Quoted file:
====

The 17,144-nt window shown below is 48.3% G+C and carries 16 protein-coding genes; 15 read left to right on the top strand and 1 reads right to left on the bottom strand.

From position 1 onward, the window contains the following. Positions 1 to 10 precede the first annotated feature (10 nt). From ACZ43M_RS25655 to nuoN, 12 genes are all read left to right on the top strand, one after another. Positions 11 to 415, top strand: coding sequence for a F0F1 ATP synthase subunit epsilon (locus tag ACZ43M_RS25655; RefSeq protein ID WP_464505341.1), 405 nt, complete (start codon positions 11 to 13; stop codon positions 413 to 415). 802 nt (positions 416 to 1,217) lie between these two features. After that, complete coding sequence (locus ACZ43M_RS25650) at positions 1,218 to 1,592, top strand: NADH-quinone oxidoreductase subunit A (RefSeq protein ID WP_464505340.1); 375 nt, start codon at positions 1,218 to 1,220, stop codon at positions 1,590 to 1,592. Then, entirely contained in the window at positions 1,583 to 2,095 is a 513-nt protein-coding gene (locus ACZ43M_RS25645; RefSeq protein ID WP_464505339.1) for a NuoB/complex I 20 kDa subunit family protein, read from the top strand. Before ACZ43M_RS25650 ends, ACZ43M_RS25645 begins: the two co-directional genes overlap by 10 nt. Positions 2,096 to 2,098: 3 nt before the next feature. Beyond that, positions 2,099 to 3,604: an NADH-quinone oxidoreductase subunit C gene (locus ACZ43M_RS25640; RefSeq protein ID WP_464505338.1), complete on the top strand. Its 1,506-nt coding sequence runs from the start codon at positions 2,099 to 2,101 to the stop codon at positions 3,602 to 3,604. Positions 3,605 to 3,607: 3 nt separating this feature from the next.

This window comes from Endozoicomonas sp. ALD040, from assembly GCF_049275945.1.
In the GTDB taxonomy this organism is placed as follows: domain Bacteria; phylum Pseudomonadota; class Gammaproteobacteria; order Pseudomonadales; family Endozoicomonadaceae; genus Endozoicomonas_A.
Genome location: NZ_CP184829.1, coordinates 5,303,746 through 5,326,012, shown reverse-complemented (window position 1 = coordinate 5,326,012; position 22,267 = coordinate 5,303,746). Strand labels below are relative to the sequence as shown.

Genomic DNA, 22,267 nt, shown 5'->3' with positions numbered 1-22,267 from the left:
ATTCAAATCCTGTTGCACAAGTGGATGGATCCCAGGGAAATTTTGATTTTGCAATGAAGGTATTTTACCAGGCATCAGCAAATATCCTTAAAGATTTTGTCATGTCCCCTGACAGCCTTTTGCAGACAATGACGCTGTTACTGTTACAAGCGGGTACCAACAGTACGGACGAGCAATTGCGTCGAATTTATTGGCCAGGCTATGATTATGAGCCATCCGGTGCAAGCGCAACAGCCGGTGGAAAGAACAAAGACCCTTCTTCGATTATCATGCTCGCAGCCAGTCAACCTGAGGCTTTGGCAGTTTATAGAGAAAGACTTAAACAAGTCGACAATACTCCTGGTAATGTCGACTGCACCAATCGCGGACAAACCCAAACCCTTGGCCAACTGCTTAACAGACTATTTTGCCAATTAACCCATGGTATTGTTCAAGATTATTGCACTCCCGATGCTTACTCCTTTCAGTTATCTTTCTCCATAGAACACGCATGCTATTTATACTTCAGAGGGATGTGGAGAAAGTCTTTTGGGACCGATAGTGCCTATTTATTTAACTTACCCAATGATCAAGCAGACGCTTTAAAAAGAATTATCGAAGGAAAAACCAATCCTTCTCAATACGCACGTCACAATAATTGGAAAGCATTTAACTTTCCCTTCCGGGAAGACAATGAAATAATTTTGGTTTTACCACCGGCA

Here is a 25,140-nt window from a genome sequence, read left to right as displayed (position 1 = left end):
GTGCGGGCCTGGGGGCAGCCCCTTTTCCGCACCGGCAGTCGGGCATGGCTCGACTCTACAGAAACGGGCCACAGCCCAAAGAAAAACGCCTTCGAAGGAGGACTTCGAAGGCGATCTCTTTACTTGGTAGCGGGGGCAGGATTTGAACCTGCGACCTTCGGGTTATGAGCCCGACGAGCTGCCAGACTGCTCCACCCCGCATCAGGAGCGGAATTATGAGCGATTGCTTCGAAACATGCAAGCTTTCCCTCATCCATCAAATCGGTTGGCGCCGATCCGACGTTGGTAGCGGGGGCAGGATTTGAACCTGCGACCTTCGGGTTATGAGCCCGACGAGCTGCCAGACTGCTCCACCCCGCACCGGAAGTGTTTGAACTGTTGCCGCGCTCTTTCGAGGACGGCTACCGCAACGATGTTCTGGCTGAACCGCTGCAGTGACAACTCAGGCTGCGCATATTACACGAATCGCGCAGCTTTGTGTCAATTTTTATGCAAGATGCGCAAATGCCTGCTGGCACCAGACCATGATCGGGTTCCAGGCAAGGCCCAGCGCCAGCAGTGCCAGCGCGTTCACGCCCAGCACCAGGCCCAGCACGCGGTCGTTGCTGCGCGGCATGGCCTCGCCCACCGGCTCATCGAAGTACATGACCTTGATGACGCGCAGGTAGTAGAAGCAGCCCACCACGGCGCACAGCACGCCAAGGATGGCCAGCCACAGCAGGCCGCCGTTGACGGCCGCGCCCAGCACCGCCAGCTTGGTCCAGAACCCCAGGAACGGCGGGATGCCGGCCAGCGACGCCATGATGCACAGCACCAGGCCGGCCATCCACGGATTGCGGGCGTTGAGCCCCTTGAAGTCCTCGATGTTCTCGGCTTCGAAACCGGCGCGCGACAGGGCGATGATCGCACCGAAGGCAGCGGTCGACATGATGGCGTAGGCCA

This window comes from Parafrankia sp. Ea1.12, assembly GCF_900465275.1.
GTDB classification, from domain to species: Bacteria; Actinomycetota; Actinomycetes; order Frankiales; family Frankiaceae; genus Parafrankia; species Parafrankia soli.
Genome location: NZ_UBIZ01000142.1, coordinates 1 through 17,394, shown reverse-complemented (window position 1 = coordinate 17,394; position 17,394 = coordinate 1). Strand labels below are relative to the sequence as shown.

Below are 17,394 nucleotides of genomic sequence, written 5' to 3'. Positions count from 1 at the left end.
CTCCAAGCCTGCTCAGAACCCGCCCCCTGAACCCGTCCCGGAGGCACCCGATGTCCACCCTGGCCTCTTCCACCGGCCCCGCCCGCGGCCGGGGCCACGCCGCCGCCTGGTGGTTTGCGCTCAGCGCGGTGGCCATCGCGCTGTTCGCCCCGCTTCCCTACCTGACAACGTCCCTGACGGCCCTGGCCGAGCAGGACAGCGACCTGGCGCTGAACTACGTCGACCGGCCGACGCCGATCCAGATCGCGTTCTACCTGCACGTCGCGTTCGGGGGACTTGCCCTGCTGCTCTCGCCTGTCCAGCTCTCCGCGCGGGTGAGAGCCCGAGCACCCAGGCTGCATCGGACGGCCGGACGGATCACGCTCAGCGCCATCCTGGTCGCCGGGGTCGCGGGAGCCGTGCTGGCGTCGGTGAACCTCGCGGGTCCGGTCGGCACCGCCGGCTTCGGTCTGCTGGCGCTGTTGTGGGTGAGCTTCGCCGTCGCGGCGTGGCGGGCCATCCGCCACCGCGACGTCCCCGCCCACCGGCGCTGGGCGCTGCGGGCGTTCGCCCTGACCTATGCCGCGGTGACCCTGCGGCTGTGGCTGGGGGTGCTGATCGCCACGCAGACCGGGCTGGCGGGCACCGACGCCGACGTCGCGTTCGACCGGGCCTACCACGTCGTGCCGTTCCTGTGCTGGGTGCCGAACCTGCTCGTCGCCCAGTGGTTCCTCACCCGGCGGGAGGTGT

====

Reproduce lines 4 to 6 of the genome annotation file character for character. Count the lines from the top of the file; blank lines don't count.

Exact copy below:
In the GTDB taxonomy this organism is placed as follows: domain Bacteria; phylum Pseudomonadota; class Gammaproteobacteria; order Pseudomonadales; family Endozoicomonadaceae; genus Endozoicomonas_A.
Genome location: NZ_CP184829.1, coordinates 5,303,746 through 5,326,012, shown reverse-complemented (window position 1 = coordinate 5,326,012; position 22,267 = coordinate 5,303,746). Strand labels below are relative to the sequence as shown.

Genomic DNA, 22,267 nt, shown 5'->3' with positions numbered 1-22,267 from the left: